"I think the key is all about risk. The TRILOGY results clearly show that events occurred even at very low levels of platelet reactivity. That tells you something is driving these ischemic events beyond the interaction of ADP with a P2Y12 receptor," the action blocked by the two thienopyridines compared in TRILOGY ACS, prasugrel (Effient) and clopidogrel [Plavix], Dr. Gurbel said in an interview. "This pathway is very important, but it doesn’t seem to play a major role unless the patient has a stent."

Dr. Gurbel suggested that in the nonstented, medically managed ACS patients in TRILOGY ACS, other factors that might drive ischemic events could include endothelial dysfunction and nonthrombotic mediated ischemic events. "With patients who have stents, it’s a purer pathophysiology, where we know that the P2Y12 receptor plays an important role.

To Dr. Gurbel, the new findings he reported from the TRILOGY ACS substudy suggest that a similar comparison of platelet reactivity following prasugrel or clopidogrel treatment should be done in ACS patients who have undergone percutaneous coronary intervention and received a stent.

Mitchel L. Zoler/IMNG Medical Media

Dr. Lars Wallentin

Dr. Lars Wallentin had a different take on the findings. He suggested that the way to optimize treatment in medically managed ACS patients is to "try something different," such as ticagrelor (Brilinta), the investigational agent vorapaxar, or an anticoagulant. The substudy results "show you can’t reduce risk by increasing the dose of a thienopyridine," said Dr. Wallentin, professor of medicine and director of the Clinical Research Center at Uppsala University in Sweden.

The TRILOGY ACS platelet-function substudy piggybacked on a clinical-event comparison of prasugrel and clopidogrel in 9,326 ACS patients managed medically. Primary results from the overall trial, first reported last August, showed no difference in clinical end points between patients who received these two thienopyridines.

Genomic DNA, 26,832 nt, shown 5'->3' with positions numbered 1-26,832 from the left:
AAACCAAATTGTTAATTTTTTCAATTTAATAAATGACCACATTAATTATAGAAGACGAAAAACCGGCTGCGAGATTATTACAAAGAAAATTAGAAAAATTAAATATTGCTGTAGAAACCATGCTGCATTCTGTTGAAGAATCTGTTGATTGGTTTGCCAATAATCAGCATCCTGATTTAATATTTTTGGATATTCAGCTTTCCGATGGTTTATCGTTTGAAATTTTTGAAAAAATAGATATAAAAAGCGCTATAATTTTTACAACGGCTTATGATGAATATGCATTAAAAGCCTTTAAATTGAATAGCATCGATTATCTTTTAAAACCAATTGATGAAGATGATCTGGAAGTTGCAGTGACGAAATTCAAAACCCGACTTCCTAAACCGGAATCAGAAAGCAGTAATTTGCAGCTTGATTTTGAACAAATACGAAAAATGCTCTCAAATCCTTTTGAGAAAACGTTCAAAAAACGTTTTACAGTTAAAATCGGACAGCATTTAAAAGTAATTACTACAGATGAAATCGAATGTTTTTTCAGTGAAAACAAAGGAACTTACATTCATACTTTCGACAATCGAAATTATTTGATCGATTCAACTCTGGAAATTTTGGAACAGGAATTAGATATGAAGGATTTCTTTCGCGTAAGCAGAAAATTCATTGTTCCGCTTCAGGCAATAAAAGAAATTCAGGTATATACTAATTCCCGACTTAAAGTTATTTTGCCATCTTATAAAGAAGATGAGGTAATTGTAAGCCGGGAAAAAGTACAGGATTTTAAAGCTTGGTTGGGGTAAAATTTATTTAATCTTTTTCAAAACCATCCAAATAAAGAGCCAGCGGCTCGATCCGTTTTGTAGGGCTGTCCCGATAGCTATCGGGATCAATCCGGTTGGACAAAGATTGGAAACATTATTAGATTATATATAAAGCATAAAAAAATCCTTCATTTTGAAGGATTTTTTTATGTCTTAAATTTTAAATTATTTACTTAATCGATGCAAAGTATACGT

The prespecified substudy, which included 1,286 patients treated with prasugrel and 1,278 who received clopidogrel, involved serial measurements of platelet reactivity in these patients using VerifyNow devices, at baseline, after 2 hours, and at 1, 3, 6, 12, 18, 24, and 30 months into the study. These measurements showed that prasugrel treatment resulted in robust, statistically significant incremental reductions in platelet activity, compared with clopidogrel, within 1 month after the onset of treatment and continuing through the study’s 2.5 years.

In univariate analyses, reduced platelet reactivity significantly linked with reduced numbers of clinical events through 30 months. However, after adjustment for a long list of potential confounders at baseline, the degree of platelet reactivity failed to show any statistically significant relation to the incidence of clinical events, Dr. Gurbel reported.

Concurrent with his talk at the meeting, the findings appeared in an article published online (JAMA 2012;308:1785-94).

The TRILOGY ACS study was sponsored by Eli Lilly and Daiichi Sankyo, which market prasugrel. Dr. Gurbel said that he has been a consultant to and has received research grants from Eli Lilly and from several other drug companies. Dr. Wallentin served as lead investigator for PLATO, the pivotal trial of ticagrelor. He has received research funding and other financial benefit from AstraZeneca, the company that markets ticagrelor, and that he has served as a consultant to and has received research funding from several other drug companies.